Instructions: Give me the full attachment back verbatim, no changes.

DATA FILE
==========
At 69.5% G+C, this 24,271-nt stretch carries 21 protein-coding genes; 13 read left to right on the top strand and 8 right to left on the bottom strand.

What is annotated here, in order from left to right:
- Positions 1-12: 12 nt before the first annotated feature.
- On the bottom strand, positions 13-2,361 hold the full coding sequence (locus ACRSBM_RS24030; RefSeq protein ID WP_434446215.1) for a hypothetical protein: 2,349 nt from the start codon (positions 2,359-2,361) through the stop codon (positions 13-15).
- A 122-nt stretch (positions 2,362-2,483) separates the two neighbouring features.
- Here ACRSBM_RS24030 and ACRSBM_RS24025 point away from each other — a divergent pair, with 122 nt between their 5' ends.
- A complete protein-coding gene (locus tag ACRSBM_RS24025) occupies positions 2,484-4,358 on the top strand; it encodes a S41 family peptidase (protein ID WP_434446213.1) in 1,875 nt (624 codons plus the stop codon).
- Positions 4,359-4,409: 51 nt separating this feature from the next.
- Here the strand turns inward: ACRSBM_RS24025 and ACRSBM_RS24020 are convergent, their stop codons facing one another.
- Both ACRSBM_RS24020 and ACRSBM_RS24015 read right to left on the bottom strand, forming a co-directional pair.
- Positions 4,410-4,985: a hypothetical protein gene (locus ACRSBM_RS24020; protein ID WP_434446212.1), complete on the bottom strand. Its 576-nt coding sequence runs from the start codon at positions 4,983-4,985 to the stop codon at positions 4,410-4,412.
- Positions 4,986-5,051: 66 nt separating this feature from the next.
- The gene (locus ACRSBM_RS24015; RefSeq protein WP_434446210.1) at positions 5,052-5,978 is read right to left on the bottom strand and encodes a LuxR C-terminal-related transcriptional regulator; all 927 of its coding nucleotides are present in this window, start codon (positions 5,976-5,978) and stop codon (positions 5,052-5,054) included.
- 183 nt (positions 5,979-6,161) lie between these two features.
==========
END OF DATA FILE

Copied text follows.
At 69.5% G+C, this 24,271-nt stretch carries 21 protein-coding genes; 13 read left to right on the top strand and 8 right to left on the bottom strand.

What is annotated here, in order from left to right:
- Positions 1-12: 12 nt before the first annotated feature.
- On the bottom strand, positions 13-2,361 hold the full coding sequence (locus ACRSBM_RS24030; RefSeq protein ID WP_434446215.1) for a hypothetical protein: 2,349 nt from the start codon (positions 2,359-2,361) through the stop codon (positions 13-15).
- A 122-nt stretch (positions 2,362-2,483) separates the two neighbouring features.
- Here ACRSBM_RS24030 and ACRSBM_RS24025 point away from each other — a divergent pair, with 122 nt between their 5' ends.
- A complete protein-coding gene (locus tag ACRSBM_RS24025) occupies positions 2,484-4,358 on the top strand; it encodes a S41 family peptidase (protein ID WP_434446213.1) in 1,875 nt (624 codons plus the stop codon).
- Positions 4,359-4,409: 51 nt separating this feature from the next.
- Here the strand turns inward: ACRSBM_RS24025 and ACRSBM_RS24020 are convergent, their stop codons facing one another.
- Both ACRSBM_RS24020 and ACRSBM_RS24015 read right to left on the bottom strand, forming a co-directional pair.
- Positions 4,410-4,985: a hypothetical protein gene (locus ACRSBM_RS24020; protein ID WP_434446212.1), complete on the bottom strand. Its 576-nt coding sequence runs from the start codon at positions 4,983-4,985 to the stop codon at positions 4,410-4,412.
- Positions 4,986-5,051: 66 nt separating this feature from the next.
- The gene (locus ACRSBM_RS24015; RefSeq protein WP_434446210.1) at positions 5,052-5,978 is read right to left on the bottom strand and encodes a LuxR C-terminal-related transcriptional regulator; all 927 of its coding nucleotides are present in this window, start codon (positions 5,976-5,978) and stop codon (positions 5,052-5,054) included.
- 183 nt (positions 5,979-6,161) lie between these two features.